Child slavery exists in many forms and manifestations, not only in India or Asia, but many other parts of the world such as Africa and Latin America. The bonded labour system is common in South Asia but also persists in the Southern hemisphere. This system has two main kinds. The first is debt bondage where the parents or their ancestors who have borrowed some money from their respective landlords or employers are forced to continue working in bondage indefinitely. So, any children born into such families are born in to a life of slavery. In other cases where the parents are given some loan or advance in exchange for their child's employment by an employer, the child is trapped into bondage forever, as the interest on the loan is far too great to ever repay. The second is the customary bondage. In this kind, if children, especially girls, are born into a particular tribe, caste or community, they are bound to pay their services as slave labourers to their employer without any economic consideration. The bonded labour system mainly exist in agriculture sector where the landless agriculture labourers borrow money from their landlords at the time of recruitment. They are never paid statutory minimum wages and sometimes are paid no wages at all except nominal food material. It becomes impossible to pay off the bondage debt. They are also forced to borrow more money from their master in the occasion of illness, birth, death, marriage in the family, which only compounds their miseries. In most cases, the families are illiterate and are forced to put thumb impressions on blank paper. There is no rule to determine the interest rate. So, everything depends on the master's desire. This becomes a dark endless tunnel of slavery. Moreover, the situation of the children of bonded families are most vulnerable. They have no identity even as child labourers or bonded labourers. When a legal action is taken, it is only the head of the family or sometimes adults considered in the definition of bonded labour and the children's plight remains invisible.
Child prostitution is another form of child labour which is rampant in many countries, especially South-East-Asia, West Asia, Eastern Europe and Central America. Most of these girls, and sometimes boys, are lured away, kidnapped or trafficked into towns and cities by middlemen and pimps. The enormous profit margin for the traffickers along with the cooperation they get from the authorities make the situation nearly impossible for the children to escape from. Along with mental agony, all kinds of physical torture are meted out if the child prostitutes do not fulfill their master's and customer's desires. They are confined to small corners and forced to satisfy several customers even if they are sick. They are beaten up, branded and even poked with burning cigarettes on their private organs. They are kept hungry and are sold from one place to another like animals.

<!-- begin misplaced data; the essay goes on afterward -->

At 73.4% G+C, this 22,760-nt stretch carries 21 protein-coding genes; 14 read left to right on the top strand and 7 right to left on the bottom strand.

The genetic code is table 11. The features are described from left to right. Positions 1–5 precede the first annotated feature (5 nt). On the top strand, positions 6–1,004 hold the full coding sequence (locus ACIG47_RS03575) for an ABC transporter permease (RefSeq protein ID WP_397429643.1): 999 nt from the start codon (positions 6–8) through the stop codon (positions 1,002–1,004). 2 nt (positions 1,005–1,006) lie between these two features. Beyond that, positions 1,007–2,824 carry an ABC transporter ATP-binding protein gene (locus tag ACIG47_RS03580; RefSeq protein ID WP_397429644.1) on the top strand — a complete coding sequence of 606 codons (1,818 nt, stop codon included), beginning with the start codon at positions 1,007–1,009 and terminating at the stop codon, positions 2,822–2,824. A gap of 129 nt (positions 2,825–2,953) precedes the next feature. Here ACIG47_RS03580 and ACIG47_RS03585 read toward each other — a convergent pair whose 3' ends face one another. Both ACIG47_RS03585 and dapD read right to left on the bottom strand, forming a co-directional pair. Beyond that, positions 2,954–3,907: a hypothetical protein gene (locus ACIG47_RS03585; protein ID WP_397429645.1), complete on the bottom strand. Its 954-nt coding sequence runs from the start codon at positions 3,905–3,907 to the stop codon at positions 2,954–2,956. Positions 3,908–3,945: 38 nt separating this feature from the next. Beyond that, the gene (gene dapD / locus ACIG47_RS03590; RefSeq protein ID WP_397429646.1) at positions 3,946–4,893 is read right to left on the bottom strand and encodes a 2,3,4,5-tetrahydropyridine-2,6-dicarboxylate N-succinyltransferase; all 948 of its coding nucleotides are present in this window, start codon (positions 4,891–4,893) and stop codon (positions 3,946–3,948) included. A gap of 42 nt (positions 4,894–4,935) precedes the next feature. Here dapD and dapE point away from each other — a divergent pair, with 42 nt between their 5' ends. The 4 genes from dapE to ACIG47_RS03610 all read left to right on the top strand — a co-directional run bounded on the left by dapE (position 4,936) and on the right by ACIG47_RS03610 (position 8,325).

Forced child beggary, which is where children are subject to torturous mutilation and then put to beg on streets, exists in many countries. We have taken up the case of about fifty children who were taken from remote villages of West Bengal and other Eastern Indian States to Saudi Arabia. Their hands and legs were mutilated and they were forced to beg from early morning till evening. All of their daily income went to the pockets of the gangsters who employ them. If the children were not able to collect the desired amount, they were punished by way of starvation and physical abuse. When they cried for their parents, they were tied up with ropes and hung upside down from the ceiling. To earn the sympathy of the street donors, these children are kept half or fully naked in the chilly nights. Again, any donation of clothing or woolens is taken immediately by their masters. One can find the same children naked on different streets night after night.
The use of children for petty crimes and drug trafficking still continues. They are tortured by their master if they miss the target. They are arrested and tortured by the police if they are caught. They are sexually abused and otherwise tortured by the elderly people if they are put in police custody or jail for sometime. In some cases of drug trafficking, they incur torture from the rival gang in caught.